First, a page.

Tag Archives: LGBT Americans

New Survey Says Americans Are More Accepting Of Same-Sex Relationships, Than Heterosexual Divorce

According to a new survey, Americans are more accepting of gay relationships, but they are less comfortable with divorce.

Over the last few years, the American government has been periodically asks thousands of teens and younger adults what they think about changes in U.S. family relationships.

The results released this week indicate a shift over a decade on a range of topics. But most surprising was what they said about divorce.

Asked if divorce is the best solution when a marriage is on the rocks, 38% of women agreed, down from 47% a decade earlier. For men, it was 39%, down from 44%.

Divorce in the U.S. has become more common through the generations, and there’s an assumption that acceptance would be holding steady or perhaps increasing, some experts said.

According to Wendy Manning, a family and marriage researcher at Bowling Green State University in Ohio, there could be several explanations for the decline.

Marriage is becoming so selective that maybe people think if you achieve this status, you don’t want to end it.”

Marriage rates are down and people are older when they first get married. So those who do marry are more likely to be in it to win it, she said.

Also, the survey was conducted on the heels of a national economic downturn, when some couples didn’t have the money to divorce and set up separate households, she noted.

Other findings, which reflect an increase over a decade:

  • Think it’s OK for a young couple to live together before they’re married; about three-quarters of men and women.
  • Approve of single women having and raising a baby; 78% of women, 69% of men.
  • Agree gay and lesbian adults should have the right to adopt children; 75% of women, 68% of men.
  • Approve of premarital sex among 18 year olds; about 54% of women and 64% of men.
  • But there was no significant change when it came to sex among 16 year olds. Only 15% of women and 21% of men said it’s OK.
  • And fewer than 10% think it’s necessary to have children to be happy in life. That hasn’t been changing, either.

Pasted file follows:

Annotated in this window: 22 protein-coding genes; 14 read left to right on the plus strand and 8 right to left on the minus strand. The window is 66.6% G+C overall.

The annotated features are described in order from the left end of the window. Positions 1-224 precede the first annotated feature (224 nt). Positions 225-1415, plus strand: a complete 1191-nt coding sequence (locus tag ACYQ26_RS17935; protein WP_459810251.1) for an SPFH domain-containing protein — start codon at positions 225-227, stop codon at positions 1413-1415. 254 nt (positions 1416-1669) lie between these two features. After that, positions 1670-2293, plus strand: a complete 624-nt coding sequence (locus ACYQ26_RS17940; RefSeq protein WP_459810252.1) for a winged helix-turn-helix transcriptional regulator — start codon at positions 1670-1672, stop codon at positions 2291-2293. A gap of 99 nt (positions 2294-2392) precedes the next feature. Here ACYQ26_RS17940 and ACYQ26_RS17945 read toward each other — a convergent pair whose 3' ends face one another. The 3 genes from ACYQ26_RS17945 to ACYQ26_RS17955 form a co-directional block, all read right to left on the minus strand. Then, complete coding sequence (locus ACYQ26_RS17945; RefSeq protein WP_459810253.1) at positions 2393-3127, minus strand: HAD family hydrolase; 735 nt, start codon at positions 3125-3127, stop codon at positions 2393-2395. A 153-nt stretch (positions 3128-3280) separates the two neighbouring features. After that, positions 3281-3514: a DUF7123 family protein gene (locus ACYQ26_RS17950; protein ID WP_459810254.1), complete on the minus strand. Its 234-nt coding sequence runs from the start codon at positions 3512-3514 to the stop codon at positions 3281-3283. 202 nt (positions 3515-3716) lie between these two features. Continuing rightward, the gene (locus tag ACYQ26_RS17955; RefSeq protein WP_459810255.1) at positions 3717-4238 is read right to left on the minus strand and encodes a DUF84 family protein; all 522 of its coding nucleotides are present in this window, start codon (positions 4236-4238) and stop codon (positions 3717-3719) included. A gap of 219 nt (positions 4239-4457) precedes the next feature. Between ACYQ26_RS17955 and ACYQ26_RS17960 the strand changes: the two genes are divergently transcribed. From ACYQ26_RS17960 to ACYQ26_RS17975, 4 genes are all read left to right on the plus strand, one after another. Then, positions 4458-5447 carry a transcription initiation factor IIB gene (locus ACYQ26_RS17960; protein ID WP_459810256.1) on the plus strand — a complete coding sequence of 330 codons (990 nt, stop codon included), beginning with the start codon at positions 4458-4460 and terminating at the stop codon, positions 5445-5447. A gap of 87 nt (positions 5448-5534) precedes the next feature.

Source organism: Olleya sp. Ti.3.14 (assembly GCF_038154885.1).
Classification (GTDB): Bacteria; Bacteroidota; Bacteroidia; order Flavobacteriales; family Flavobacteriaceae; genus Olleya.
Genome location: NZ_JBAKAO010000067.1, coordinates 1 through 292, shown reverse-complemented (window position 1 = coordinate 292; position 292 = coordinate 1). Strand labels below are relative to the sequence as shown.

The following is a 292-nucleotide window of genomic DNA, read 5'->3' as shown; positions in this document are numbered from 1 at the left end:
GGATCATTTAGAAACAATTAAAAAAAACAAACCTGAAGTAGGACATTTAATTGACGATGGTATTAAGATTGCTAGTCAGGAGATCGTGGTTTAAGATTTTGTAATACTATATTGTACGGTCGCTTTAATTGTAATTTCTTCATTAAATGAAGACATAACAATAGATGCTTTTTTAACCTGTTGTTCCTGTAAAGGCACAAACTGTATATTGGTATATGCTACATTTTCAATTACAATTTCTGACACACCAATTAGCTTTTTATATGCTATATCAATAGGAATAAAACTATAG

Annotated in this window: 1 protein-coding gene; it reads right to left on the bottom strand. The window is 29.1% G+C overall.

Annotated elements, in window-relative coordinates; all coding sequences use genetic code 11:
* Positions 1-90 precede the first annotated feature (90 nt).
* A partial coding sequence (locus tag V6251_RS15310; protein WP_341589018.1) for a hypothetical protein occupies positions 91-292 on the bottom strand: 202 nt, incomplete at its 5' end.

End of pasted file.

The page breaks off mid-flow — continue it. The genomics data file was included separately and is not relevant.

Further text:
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New Report Underlines Fierce Inequalities American LGBTs Face

While marriage equality may become a nationwide phenomenon this summer, LGBT Americans will still suffer many inequities, a new report from the Movement Advancement Project points out.

Sixty-one percent of the lesbian, gay, bisexual, and transgender (LGBT) population in the U.S. will continue to live in states with medium or low legal protections — or that have outright hostile laws.”

Mapping LGBT Equality in America ranks U.S. states by their LGBT rights policies, rating them as high, low, medium, or negative in regard to equality.

The state rankings derive from their policies in a variety of areas, including anti-discrimination law, relationship recognition, health care, parenting rights, and much more.

California ranks highest of all states, Louisiana lowest.

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Twelve states and the District of Columbia, collectively home to 39% of the LGBT population, rank in the high equality category; 10 states, with 9% of LGBT Americans, medium equality; 13 states, encompassing 23% of LGBT people, low equality; and 15 states, with 28%of LGBT Americans, negative equality.

The report notes that even if the Supreme Court makes marriage equality the law of the land when it rules on the cases it heard in April, 52% of LGBT people would be at risk of being fired from their jobs, kicked out of their homes, or denied access to doctor’s offices and restaurants; 86% would live in states where their child is not protected from discrimination in school for having LGBT parents; and 81% would live in states that allow harmful “conversion therapy” to be used on minors.

The proportion of LGBT people living in states with high and medium overall equality would remain unchanged, but 12 states would shift from negative equality states to become low equality states.

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MAP executive director Ineke Mushovic said in a recent press release

Without question, a victory at the Supreme Court would be a transformative in helping advance equality for LGBT people. “However, many other laws are needed to fully protect LGBT people and their families. For example, while same-sex couples may soon be able to marry in their home state, that same state’s laws may fail to protect LGBT youth from being bullied in schools, lack non-discrimination laws covering LGBT workers, or lack laws and policies that help transgender people update the gender marker on their identity documents. One state may have high equality while a neighbouring state has hostile laws. Or a state may have high levels of equality for gay, lesbian, and bisexual people while offering almost no legal protections to transgender people.”

Read the full report at MAP’swebsite, which also offers continually updated information on individual states’ LGBT policies.